Earlier this year, a fellow tea blogger sent me information on an Indian tea growing region I’d never heard of.
Image owned by Ketlee
A place filled with old(er) growth, semi-wild assamica forests, which bordered Assam to the East. The state: Manipur. I knew nothing about this Indian state, other than the fact that it bordered Myanmar. That and it was well within the zone with which the Indian strain of Camellia sinensis var. assamica (a variety and subspecies of tea tree) grew plentifully. For some reason, I shrugged at this. Mainly because of the “wild” claim. How wild could these trees be, anyway?
The Araksa Tea Plantation is, by its own website’s declaration, one of the oldest in Chiang Mai province, Thailand. That’s not to say that it’s the oldest garden, or the oldest processor of teas. But by modern, Western-ish tea garden standards, that appears to be true.
Image owned by Araksa.
Araksa—which in Sanskrit means “Preserve”—was first plotted in 1939, utilizing assamica trees (by clone or seed) that grew plentifully in the area. Northern Thailand has a rich history of tea processing, dating back as far as the 1200s. Sheng puerh(-like) tea is the stock and trade for some of the Thai hill tribes in the area. But more established plantations were a rarity.
Like many such enterprises, though, this particular garden was abandoned, likely due to shifting economic whims. As a result, the garden went feral for several decades. It wasn’t until 2014, when the garden shifted to new owners, that tea production of a sort resumed. However, making tea alone wasn’t the sole emphasis.
Benifuki is an interesting Japanese tea tree cultivar. For one, it’s a cross between a cultivar heralding from the assamica variety, and another cultivar of the sinensis variety. A cross-breeding of this sort was to create a high-yielding cultivar designed for black tea and oolong production. Back in the 1960s, and even further back, Japan hoped to make black tea to compete with nearest rival, Sri Lanka. But those “plans” were waylaid. That probably also contributed to why the cultivar wasn’t officially registered until the early 1990s.
For more information on the cultivar, I suggest checking out My Japanese Green Tea’s article on the subject. Quite insightful.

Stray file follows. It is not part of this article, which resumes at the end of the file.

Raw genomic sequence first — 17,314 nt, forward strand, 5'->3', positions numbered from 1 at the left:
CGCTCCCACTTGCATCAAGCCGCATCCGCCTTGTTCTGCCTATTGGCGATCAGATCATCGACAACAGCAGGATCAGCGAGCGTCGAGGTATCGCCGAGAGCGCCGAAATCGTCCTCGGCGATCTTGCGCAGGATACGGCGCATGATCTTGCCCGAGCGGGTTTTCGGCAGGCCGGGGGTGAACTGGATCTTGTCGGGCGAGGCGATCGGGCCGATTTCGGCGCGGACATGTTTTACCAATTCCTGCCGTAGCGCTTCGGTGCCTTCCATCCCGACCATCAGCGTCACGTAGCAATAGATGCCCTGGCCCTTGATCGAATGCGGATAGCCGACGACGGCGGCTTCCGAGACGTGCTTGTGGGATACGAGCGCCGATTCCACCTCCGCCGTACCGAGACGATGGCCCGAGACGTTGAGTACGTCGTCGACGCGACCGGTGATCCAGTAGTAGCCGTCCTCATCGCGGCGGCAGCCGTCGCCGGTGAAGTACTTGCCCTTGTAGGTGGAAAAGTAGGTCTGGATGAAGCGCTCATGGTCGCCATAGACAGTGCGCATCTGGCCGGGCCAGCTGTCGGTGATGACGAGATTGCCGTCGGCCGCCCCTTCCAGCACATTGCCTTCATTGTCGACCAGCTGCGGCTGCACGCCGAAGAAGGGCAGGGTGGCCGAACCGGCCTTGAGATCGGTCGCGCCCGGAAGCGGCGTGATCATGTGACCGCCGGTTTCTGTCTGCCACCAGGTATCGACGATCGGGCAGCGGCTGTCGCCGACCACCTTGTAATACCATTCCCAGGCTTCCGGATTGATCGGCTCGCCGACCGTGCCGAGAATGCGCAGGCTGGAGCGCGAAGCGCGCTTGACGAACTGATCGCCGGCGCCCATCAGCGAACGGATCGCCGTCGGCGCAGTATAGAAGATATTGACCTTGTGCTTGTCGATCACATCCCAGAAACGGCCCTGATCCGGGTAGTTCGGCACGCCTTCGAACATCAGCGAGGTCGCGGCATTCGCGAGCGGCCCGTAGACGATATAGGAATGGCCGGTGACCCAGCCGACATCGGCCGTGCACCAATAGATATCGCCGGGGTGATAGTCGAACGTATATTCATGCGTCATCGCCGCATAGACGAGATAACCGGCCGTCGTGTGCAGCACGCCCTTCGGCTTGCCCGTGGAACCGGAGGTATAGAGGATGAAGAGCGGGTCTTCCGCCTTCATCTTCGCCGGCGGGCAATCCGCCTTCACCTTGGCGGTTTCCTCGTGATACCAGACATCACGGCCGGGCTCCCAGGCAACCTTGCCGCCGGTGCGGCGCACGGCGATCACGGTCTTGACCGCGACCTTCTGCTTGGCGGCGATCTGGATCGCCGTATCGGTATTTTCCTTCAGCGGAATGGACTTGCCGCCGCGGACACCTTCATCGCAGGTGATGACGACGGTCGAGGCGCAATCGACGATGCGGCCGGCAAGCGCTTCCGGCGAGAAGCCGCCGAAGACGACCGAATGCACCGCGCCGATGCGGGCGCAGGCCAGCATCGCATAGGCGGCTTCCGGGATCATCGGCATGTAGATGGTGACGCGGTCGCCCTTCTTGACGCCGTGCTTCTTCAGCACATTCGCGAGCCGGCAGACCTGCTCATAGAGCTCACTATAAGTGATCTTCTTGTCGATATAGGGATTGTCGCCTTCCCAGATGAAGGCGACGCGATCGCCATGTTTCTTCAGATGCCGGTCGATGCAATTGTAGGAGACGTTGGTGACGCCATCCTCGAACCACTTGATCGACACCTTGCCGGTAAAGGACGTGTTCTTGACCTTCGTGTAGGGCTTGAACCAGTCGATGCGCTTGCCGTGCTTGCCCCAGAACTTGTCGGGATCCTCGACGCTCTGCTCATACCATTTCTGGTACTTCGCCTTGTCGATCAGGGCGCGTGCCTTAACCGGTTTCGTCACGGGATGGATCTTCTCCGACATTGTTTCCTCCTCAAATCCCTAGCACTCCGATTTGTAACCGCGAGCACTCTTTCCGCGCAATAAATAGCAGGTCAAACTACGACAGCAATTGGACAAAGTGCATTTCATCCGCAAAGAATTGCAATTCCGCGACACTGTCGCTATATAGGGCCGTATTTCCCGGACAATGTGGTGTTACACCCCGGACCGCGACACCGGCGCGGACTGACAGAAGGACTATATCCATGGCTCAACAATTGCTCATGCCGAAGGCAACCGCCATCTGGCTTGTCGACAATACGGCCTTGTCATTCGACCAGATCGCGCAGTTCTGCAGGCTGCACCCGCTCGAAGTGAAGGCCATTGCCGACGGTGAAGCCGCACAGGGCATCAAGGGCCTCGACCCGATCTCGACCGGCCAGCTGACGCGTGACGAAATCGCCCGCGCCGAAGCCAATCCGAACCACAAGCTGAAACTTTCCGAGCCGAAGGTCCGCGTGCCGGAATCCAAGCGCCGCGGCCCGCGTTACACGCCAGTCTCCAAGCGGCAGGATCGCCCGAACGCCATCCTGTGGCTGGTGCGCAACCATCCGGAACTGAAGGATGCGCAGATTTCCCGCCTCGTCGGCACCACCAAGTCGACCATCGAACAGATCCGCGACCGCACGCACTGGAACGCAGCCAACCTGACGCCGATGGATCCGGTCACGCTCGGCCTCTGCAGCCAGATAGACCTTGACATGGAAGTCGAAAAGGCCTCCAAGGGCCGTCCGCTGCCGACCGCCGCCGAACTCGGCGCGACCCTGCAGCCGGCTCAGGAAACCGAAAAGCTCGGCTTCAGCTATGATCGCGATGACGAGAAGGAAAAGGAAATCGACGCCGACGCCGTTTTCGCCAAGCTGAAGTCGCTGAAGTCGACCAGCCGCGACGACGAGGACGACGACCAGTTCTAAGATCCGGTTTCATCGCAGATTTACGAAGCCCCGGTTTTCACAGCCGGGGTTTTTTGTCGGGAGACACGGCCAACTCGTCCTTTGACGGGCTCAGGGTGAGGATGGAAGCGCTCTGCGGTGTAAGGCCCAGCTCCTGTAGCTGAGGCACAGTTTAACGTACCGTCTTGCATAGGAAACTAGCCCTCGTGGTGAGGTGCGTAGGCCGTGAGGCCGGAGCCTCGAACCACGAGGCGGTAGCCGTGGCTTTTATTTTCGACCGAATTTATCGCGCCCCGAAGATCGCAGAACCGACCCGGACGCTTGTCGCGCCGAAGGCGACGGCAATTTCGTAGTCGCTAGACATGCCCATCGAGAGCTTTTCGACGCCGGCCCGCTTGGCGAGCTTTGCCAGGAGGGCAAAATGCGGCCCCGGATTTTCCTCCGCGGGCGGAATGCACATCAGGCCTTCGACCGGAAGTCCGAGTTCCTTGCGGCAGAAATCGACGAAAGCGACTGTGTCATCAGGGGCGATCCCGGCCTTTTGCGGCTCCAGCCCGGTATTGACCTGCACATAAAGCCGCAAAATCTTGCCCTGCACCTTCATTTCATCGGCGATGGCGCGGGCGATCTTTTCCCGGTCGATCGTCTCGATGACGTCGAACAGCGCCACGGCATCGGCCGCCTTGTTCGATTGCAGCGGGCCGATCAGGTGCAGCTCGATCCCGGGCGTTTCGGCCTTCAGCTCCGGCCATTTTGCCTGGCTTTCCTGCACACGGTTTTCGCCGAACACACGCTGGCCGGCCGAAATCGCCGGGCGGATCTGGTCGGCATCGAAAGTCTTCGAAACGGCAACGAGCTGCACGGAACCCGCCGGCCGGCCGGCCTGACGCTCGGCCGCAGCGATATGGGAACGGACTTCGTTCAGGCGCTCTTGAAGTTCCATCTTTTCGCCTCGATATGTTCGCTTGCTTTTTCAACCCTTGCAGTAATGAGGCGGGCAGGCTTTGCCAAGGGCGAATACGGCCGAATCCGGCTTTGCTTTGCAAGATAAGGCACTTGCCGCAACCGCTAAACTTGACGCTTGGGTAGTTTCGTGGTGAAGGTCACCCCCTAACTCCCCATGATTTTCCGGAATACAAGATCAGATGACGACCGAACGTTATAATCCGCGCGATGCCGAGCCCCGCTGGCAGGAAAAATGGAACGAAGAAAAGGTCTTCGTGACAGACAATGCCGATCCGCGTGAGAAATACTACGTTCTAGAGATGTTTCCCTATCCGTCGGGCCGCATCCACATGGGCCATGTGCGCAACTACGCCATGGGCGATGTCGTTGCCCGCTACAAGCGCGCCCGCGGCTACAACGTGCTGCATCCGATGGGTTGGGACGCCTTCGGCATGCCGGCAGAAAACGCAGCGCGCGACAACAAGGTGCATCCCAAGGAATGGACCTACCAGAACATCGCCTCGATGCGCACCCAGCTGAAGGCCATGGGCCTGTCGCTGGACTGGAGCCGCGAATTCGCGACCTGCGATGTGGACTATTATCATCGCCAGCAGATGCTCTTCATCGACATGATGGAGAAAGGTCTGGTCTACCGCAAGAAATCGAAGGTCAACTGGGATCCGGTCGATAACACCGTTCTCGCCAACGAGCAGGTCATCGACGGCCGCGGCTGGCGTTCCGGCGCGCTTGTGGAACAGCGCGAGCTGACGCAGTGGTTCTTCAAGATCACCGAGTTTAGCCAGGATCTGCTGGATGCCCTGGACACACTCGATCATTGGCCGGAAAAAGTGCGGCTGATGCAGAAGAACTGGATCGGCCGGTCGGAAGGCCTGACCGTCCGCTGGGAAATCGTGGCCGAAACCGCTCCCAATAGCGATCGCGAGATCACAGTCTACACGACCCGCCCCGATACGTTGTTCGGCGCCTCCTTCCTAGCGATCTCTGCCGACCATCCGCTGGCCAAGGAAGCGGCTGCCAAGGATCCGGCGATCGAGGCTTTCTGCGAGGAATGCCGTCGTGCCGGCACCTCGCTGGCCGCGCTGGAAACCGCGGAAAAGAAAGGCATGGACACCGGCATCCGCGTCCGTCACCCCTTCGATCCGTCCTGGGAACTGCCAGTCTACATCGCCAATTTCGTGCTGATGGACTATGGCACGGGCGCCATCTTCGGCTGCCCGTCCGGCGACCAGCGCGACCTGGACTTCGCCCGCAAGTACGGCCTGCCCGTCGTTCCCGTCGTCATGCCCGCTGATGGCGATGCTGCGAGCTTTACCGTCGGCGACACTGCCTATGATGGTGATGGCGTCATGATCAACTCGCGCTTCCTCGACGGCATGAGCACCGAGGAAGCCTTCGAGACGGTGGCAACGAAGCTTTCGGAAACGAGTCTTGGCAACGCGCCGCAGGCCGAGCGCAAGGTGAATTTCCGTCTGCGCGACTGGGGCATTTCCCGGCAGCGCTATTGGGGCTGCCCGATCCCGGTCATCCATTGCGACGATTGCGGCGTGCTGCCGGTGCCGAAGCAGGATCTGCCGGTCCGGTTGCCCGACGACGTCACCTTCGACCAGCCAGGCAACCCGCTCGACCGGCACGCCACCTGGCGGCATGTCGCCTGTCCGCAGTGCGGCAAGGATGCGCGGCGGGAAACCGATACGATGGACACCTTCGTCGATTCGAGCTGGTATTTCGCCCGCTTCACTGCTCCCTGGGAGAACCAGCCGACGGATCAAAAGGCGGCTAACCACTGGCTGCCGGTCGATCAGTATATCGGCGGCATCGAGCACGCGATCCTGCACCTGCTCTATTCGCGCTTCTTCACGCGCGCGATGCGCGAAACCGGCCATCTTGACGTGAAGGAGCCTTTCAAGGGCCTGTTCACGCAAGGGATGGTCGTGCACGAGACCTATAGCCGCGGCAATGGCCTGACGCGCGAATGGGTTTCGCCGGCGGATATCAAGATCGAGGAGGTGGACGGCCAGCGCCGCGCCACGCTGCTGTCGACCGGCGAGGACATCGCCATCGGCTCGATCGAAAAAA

Since then, the cultivar has been utilized to make, not only Japanese black tea (wakocha), but also different forms of sencha. It’s a pretty resilient li’l clonal. And somehow . . .
I may have had a hand in convincing a vendor to convince a farmer to make a white tea from it.
Sometimes, all it takes is a photograph to get me excited.
Image owned by Shiv Saria. 2017.
This was posted back in November of 2017 by one Shiv Saria. The tea in question was a Darjeeling white tea hailing from the Rohini tea estate. In most cases, that would be where the story ends, but if you’ve frequented this blog enough, you know there’s more to the story than that.
Of all the states in India, Arunachal Pradesh is one of the most mysterious and mystical.
I’m not exaggerating. A cursory research glance turned up nothing concrete in regards to an agreed-upon “history” prior to the 1900s. The rest is conjecture, subjective, and vague—depending on who is relating the info. Even the official border between the state and Chinese territory (principally, Tibet) is a subject of considerable dispute. The territory didn’t even receive official statehood until 1987.
What I can say concretely is that the state is one of the most biodiverse and intriguing in Northeastern India. 77% of its landmass is covered in forest, and much of that falls under national park or protected status. The region is also fairly mountainous, which isn’t much of a surprise . . . because . . . Himalayas and all. Arunachal Pradesh, roughly translated from Hindi, means: “land of the dawn-lit mountains”.